“Heavy metals have been seen in other hot Jupiters before, but only in the lower atmosphere,” explains David Sing, “So you don’t know if they are escaping or not. With WASP-121b, we see magnesium and iron gas so far away from the planet that they’re not gravitationally bound.”

“The heavy metals are escaping partly because the planet is so big and puffy that its gravity is relatively weak. This is a planet being actively stripped of its atmosphere.”

The Hubble press release continues: “This exoplanet is also a perfect target for NASA’s upcoming James Webb Space Telescope to search in infrared light for water and carbon dioxide, which can be detected at longer, redder wavelengths. The combination of Hubble and Webb observations would give astronomers a more complete inventory of the chemical elements that make up the planet’s atmosphere.”

STSci have produced an artist’s impression of WASP-121b, showing how the planet’s shape is tidally distorted by the gravity of the star that it orbits:

Artwork: NASA, ESA, and J. Olmsted (STScI)

The press release has led to coverage on over 50 news and science websites, including Newsweek, CNN, Fox News, Metro, The Daily Mail, The Express, and countries including Switzerland, Germany, India, and Malaysia.

Spectral contamination from starspots on WASP-4

Here’s a topic we’ll be hearing much more about: how the observed spectrum of a transiting exoplanet is affected by transiting across star-spots. In “transmission spectroscopy” the starlight shines through the planet’s atmosphere during transit, and the easiest thing to do is assume that the star itself is a uniform light source.

But as discussed by papers led by Ben Rackham, if the planet passes over a dark region (star spot) or bright region (faculae), this would change the observed spectrum.

A new paper led by Alex Bixel about WASP-4b is the first to attempt to correct for this effect. The authors’ transit observations show a clear crossing of a starspot (the feature is shown in blue, the spot shows as a upward bump since the planet is then removing less light):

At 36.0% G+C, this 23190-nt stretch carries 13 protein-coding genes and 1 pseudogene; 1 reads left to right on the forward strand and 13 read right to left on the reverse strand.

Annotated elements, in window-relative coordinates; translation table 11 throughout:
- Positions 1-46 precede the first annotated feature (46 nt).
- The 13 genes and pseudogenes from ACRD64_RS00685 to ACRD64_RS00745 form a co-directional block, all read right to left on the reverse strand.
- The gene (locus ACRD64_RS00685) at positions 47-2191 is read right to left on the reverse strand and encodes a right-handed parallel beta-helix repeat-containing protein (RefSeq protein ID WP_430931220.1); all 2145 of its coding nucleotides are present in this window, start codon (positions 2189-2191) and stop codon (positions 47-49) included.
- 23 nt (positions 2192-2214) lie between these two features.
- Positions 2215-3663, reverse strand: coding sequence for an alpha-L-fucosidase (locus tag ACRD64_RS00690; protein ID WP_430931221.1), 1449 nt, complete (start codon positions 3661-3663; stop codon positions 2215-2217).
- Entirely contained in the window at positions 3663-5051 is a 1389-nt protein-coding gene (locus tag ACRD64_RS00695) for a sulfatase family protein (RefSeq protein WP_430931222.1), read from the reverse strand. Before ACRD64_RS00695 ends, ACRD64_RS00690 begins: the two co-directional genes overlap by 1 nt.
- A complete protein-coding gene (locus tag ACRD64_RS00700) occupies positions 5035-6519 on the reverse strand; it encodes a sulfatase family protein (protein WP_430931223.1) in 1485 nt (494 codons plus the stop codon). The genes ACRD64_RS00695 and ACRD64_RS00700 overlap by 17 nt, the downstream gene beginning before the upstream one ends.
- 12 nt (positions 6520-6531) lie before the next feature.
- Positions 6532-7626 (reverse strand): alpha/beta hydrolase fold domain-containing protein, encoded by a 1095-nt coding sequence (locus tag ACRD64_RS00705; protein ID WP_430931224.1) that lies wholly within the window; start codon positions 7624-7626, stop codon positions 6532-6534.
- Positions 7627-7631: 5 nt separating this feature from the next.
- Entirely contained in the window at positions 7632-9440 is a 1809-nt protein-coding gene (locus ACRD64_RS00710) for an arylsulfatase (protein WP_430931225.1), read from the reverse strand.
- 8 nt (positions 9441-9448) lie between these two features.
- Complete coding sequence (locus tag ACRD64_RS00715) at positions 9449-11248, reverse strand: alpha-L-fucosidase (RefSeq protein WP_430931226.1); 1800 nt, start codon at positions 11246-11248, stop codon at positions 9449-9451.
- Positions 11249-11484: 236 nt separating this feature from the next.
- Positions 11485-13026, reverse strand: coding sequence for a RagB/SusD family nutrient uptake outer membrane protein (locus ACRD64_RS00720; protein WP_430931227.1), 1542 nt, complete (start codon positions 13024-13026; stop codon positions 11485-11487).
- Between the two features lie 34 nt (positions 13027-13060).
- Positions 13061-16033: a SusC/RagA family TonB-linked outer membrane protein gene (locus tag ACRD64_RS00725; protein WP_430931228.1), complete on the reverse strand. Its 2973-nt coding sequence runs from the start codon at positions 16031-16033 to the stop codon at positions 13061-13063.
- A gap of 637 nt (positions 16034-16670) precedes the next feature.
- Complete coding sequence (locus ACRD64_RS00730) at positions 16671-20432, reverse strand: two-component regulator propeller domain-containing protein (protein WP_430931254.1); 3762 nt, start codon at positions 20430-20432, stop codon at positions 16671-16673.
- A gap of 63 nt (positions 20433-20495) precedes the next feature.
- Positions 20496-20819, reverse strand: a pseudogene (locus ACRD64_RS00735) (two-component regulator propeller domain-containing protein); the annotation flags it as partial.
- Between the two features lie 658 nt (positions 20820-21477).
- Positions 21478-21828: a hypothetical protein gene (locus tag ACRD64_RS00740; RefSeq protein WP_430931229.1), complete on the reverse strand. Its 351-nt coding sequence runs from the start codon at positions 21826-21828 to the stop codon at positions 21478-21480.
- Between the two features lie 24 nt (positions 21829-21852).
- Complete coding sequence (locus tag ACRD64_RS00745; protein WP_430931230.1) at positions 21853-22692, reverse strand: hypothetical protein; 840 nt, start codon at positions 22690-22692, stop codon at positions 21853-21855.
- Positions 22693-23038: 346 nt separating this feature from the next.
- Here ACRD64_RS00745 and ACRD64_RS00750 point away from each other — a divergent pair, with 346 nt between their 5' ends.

And here is the difference it makes. The blue curve is the observed spectrum, presumed to be of the planet’s atmosphere. The orange curve is then the spectrum corrected for the presence of the star spot.

The details of how to do this are complex, and are discussed at length in the above papers. The central message is that “active FGK host stars can produce such features and care is warranted in interpreting transmission spectra from these systems”.

However, there is good news in that: “stellar contamination in transmission spectra of FGK-hosted exoplanets is generally less problematic than for exoplanets orbiting M dwarfs”, and that such signals “are generally minor at wavelengths of planetary atomic and molecular features”. Overall the authors say that their study “bodes well for high-precision observations of these targets”.

Sulfanyl in the atmosphere of WASP-121b?

The latest Hubble Space Telescope spectrum of a WASP exoplanet has just been published by Thomas Evans et al. The spectrum of WASP-121b extends from near-UV wavelengths through the optical to the infra-red, combining data from three different gratings (shown in different colours in the figure):

Of particular interest is the rapid rise in the data in the near-UV (the extreme left of the plot), which is clearly out of line with the fitted model (purple lines). The rise is too rapid to be attributed to Rayleigh scattering in a clear atmosphere.

Instead, the authors suggest that it is due to sulfanyl, a molecule consisting of one sulfur and one hydrogen. Evans et al conclude that the near-UV absorber “likely captures a significant amount of incident stellar radiation at low pressures, thus playing a significant role in the overall energy budget, thermal structure, and circulation of the atmosphere”.

The work points to the ongoing importance of the Hubble Space Telescope, even after the James Webb Space Telescope is launched, since the JWST is designed for infrared astronomy, and can’t see the near-UV wavelengths that can be observed with Hubble.

Update: One of the authors, Jo Barstow, has tweeted the following thread on the @astrotweeps account: